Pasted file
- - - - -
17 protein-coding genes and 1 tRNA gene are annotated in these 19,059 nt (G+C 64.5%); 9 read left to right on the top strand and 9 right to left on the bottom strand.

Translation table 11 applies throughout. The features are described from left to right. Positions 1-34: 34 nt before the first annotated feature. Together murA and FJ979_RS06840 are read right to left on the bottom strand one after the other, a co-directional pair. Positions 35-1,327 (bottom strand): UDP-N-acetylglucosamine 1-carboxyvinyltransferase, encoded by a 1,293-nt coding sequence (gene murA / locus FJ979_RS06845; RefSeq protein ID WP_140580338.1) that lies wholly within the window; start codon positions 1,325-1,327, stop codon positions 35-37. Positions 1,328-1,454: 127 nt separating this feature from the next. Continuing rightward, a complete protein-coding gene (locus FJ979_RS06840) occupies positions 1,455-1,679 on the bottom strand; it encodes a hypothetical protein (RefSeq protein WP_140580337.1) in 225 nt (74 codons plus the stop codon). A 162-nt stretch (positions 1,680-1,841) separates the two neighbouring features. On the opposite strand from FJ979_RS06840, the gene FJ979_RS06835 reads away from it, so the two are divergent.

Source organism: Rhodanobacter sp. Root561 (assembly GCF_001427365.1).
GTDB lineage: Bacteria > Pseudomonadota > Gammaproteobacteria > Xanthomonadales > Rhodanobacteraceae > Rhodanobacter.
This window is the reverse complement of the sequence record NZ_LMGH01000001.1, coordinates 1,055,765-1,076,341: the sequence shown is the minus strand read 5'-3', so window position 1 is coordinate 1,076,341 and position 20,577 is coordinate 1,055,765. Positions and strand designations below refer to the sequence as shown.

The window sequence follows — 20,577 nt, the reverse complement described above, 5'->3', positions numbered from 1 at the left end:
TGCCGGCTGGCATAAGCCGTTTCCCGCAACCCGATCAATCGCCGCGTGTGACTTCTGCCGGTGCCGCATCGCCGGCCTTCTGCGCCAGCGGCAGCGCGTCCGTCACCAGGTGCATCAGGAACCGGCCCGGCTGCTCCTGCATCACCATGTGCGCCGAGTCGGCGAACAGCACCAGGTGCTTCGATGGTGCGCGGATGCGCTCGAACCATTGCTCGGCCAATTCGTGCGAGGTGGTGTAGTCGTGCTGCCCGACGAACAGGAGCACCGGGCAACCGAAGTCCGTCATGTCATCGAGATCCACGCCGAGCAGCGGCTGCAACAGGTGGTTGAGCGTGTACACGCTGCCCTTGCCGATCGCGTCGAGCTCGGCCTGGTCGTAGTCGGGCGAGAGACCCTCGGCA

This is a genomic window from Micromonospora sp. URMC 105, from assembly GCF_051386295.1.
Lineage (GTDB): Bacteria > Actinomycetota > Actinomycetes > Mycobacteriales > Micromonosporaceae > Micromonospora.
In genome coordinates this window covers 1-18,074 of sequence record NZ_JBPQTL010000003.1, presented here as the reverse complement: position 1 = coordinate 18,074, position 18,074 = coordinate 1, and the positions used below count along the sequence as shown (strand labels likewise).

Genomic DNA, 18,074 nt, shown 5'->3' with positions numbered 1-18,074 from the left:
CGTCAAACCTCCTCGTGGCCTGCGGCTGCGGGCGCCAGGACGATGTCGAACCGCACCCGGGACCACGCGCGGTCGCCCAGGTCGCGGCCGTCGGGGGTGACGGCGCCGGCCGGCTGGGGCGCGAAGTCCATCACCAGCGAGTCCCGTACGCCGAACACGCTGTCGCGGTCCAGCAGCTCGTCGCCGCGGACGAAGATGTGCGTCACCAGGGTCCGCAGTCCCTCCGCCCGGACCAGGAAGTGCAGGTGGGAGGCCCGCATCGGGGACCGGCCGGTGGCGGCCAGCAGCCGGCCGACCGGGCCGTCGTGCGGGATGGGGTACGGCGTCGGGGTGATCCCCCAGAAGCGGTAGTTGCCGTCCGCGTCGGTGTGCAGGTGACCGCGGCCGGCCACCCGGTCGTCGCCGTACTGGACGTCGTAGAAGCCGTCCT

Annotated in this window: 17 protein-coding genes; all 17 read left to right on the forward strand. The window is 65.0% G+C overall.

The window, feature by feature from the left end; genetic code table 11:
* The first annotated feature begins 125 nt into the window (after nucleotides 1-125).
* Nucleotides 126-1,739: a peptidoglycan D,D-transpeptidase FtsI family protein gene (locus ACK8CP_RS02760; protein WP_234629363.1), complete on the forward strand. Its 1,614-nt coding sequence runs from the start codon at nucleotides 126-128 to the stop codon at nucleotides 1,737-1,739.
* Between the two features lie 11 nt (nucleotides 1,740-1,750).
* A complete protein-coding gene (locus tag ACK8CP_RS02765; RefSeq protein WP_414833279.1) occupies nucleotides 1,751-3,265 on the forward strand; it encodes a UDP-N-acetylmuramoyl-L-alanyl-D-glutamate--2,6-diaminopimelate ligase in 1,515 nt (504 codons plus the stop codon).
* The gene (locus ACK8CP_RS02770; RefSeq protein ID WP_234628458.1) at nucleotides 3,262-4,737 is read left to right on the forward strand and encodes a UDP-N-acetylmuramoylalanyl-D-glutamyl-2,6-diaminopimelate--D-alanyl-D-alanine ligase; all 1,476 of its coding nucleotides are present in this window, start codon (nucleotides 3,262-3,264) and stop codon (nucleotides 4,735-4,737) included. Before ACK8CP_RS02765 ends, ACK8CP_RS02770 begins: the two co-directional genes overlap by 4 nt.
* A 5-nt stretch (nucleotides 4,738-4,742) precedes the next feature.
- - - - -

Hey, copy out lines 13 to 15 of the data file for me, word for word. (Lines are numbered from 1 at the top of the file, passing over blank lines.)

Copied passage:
Annotated in this window: 17 protein-coding genes; all 17 read left to right on the forward strand. The window is 65.0% G+C overall.

The window, feature by feature from the left end; genetic code table 11:
* The first annotated feature begins 125 nt into the window (after nucleotides 1-125).